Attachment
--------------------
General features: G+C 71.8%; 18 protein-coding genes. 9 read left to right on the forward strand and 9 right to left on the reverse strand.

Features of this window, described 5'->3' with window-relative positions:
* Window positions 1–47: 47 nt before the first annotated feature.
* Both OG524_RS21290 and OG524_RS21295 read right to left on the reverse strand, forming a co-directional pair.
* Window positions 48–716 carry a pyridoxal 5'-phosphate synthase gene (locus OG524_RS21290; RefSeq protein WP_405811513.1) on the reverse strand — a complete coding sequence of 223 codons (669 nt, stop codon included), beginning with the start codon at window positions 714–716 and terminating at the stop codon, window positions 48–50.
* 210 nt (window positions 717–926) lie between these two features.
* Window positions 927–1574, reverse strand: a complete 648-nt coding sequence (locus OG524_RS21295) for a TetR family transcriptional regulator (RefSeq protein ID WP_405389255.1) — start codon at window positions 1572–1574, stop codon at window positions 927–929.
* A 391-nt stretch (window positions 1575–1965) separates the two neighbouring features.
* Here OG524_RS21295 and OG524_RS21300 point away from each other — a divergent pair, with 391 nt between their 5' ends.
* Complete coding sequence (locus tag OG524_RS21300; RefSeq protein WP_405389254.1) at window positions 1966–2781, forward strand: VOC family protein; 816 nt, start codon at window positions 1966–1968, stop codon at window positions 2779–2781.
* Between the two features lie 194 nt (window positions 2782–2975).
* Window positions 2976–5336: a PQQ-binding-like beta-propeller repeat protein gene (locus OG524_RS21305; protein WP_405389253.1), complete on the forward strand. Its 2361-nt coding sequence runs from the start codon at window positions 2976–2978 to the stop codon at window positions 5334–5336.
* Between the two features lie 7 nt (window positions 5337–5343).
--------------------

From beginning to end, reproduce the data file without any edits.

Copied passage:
General features: G+C 71.8%; 18 protein-coding genes. 9 read left to right on the forward strand and 9 right to left on the reverse strand.

Features of this window, described 5'->3' with window-relative positions:
* Window positions 1–47: 47 nt before the first annotated feature.
* Both OG524_RS21290 and OG524_RS21295 read right to left on the reverse strand, forming a co-directional pair.
* Window positions 48–716 carry a pyridoxal 5'-phosphate synthase gene (locus OG524_RS21290; RefSeq protein WP_405811513.1) on the reverse strand — a complete coding sequence of 223 codons (669 nt, stop codon included), beginning with the start codon at window positions 714–716 and terminating at the stop codon, window positions 48–50.
* 210 nt (window positions 717–926) lie between these two features.
* Window positions 927–1574, reverse strand: a complete 648-nt coding sequence (locus OG524_RS21295) for a TetR family transcriptional regulator (RefSeq protein ID WP_405389255.1) — start codon at window positions 1572–1574, stop codon at window positions 927–929.
* A 391-nt stretch (window positions 1575–1965) separates the two neighbouring features.
* Here OG524_RS21295 and OG524_RS21300 point away from each other — a divergent pair, with 391 nt between their 5' ends.
* Complete coding sequence (locus tag OG524_RS21300; RefSeq protein WP_405389254.1) at window positions 1966–2781, forward strand: VOC family protein; 816 nt, start codon at window positions 1966–1968, stop codon at window positions 2779–2781.
* Between the two features lie 194 nt (window positions 2782–2975).
* Window positions 2976–5336: a PQQ-binding-like beta-propeller repeat protein gene (locus OG524_RS21305; protein WP_405389253.1), complete on the forward strand. Its 2361-nt coding sequence runs from the start codon at window positions 2976–2978 to the stop codon at window positions 5334–5336.
* Between the two features lie 7 nt (window positions 5337–5343).